MICHAEL E. ROSS, M.D.; ROBERT O. WOLF, D.D.S.
To the editor: The problems in the clinical interpretation of hyperamylasemia are well summarized in a recent editorial (1); however, this editorial does not give an adequate picture of the situations in which the serum amylase may be clinically valuable.
Polyacrylamide gel electrophoresis can reliably separate serum or urine samples into their constituent isoamylases, and when this is done the pancreatic isoamylases are separated from the isoamylases of salivary gland origin (2). The isoamylases can then be analyzed either qualitatively, by examination of zymograms (3), or quantitatively, by fractionating the gel and assaying the amylase content of each slice (4).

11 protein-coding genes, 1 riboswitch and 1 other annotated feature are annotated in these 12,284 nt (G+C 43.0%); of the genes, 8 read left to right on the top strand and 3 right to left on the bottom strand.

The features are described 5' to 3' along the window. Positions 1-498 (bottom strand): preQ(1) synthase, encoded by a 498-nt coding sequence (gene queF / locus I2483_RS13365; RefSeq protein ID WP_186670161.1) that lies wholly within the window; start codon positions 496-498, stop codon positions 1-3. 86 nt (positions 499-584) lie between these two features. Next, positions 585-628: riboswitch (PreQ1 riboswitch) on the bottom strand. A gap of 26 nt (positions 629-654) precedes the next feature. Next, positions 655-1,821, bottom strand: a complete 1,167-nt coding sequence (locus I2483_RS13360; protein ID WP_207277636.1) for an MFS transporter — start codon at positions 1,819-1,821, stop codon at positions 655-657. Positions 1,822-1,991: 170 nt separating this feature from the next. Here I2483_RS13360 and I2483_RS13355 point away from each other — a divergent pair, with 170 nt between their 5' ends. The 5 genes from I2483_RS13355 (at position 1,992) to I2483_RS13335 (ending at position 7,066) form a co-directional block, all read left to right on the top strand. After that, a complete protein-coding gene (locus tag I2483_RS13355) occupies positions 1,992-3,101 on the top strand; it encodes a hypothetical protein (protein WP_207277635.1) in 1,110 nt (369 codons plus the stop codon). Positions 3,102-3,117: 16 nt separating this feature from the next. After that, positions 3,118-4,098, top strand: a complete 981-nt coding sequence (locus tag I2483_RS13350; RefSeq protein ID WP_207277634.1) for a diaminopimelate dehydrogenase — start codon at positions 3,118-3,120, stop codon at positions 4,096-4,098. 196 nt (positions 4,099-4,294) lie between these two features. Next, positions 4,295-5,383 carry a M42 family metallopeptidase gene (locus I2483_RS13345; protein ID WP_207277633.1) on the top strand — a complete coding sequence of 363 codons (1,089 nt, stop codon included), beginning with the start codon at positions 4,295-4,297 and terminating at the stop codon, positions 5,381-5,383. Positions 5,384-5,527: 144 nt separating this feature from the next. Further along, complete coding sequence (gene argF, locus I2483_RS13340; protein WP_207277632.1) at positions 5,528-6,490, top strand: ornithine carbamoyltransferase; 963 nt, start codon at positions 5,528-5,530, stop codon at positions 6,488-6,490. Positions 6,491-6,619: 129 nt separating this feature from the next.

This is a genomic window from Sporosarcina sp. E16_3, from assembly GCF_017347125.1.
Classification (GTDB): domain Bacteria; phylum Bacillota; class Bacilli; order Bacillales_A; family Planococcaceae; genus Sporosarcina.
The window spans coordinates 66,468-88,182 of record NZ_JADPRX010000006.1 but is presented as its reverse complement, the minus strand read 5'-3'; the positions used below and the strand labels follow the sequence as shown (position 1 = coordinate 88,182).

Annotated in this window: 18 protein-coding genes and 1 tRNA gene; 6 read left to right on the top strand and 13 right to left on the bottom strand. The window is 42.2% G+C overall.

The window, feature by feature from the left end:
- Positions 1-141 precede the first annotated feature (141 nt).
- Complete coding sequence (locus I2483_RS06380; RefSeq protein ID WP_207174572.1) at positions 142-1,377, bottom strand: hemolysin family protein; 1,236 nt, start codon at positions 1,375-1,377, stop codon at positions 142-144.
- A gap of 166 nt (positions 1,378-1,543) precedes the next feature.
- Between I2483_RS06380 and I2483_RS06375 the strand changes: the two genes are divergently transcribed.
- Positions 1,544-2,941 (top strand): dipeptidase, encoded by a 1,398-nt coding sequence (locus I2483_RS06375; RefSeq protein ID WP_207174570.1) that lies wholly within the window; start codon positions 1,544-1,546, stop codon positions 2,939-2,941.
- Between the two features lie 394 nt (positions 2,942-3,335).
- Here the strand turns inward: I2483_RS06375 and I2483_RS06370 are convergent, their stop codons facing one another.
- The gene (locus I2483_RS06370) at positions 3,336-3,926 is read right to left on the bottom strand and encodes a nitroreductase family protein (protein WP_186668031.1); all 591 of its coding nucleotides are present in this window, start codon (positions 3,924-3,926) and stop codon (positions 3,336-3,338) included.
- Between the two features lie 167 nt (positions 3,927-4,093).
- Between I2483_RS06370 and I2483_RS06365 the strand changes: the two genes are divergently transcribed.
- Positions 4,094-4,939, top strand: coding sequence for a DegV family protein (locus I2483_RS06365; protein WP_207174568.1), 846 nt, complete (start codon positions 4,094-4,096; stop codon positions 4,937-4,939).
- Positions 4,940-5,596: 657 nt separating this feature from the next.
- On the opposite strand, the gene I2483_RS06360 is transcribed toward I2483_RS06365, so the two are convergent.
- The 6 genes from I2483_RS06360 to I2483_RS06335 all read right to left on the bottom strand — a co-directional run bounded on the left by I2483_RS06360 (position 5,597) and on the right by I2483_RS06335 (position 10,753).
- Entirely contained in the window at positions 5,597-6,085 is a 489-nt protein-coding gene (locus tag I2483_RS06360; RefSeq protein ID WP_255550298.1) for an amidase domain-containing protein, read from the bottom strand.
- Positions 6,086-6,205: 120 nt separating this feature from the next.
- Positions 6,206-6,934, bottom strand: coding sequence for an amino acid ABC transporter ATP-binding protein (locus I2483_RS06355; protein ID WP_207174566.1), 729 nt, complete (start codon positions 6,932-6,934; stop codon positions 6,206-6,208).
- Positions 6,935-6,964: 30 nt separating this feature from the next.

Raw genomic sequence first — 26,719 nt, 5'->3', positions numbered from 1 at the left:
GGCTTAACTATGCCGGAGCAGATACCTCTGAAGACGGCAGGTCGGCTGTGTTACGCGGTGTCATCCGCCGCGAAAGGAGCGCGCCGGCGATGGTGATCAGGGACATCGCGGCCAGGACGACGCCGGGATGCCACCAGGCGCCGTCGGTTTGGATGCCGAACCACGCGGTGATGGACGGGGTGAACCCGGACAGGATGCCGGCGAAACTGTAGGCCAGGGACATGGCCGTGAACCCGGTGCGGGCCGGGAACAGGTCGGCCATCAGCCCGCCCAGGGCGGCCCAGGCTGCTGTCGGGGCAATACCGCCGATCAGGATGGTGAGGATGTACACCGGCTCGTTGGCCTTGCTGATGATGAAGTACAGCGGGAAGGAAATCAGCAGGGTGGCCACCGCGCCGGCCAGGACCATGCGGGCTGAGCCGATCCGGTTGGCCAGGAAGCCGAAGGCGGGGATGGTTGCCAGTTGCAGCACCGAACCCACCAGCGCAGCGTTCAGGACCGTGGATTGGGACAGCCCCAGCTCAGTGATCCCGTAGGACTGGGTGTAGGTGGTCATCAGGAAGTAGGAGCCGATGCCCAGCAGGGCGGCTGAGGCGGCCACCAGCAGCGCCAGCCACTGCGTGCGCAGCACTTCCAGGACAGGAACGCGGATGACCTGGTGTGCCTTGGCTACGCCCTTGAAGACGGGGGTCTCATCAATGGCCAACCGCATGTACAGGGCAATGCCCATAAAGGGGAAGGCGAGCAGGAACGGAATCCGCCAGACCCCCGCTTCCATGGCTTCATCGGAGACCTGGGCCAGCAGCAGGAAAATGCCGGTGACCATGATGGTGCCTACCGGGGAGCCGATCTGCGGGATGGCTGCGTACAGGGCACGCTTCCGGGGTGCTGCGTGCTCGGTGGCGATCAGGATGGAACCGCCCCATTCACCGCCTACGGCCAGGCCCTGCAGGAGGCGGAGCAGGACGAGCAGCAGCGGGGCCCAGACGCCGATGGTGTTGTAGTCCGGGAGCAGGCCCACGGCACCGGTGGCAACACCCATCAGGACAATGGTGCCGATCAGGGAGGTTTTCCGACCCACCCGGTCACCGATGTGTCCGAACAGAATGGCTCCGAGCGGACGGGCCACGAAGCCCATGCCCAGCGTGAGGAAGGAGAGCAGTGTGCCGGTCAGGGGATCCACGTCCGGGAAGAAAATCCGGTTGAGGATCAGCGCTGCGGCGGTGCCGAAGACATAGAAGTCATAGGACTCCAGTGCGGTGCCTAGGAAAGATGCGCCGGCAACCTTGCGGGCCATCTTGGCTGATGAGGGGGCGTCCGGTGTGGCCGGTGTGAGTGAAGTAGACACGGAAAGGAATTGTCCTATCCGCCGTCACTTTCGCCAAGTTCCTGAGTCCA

MICHAEL E. ROSS, ROBERT O. WOLF. Pancreatic Isoamylases. Ann Intern Med. 1974;81:566. doi: 10.7326/0003-4819-81-4-566
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Published: Ann Intern Med. 1974;81(4):566.
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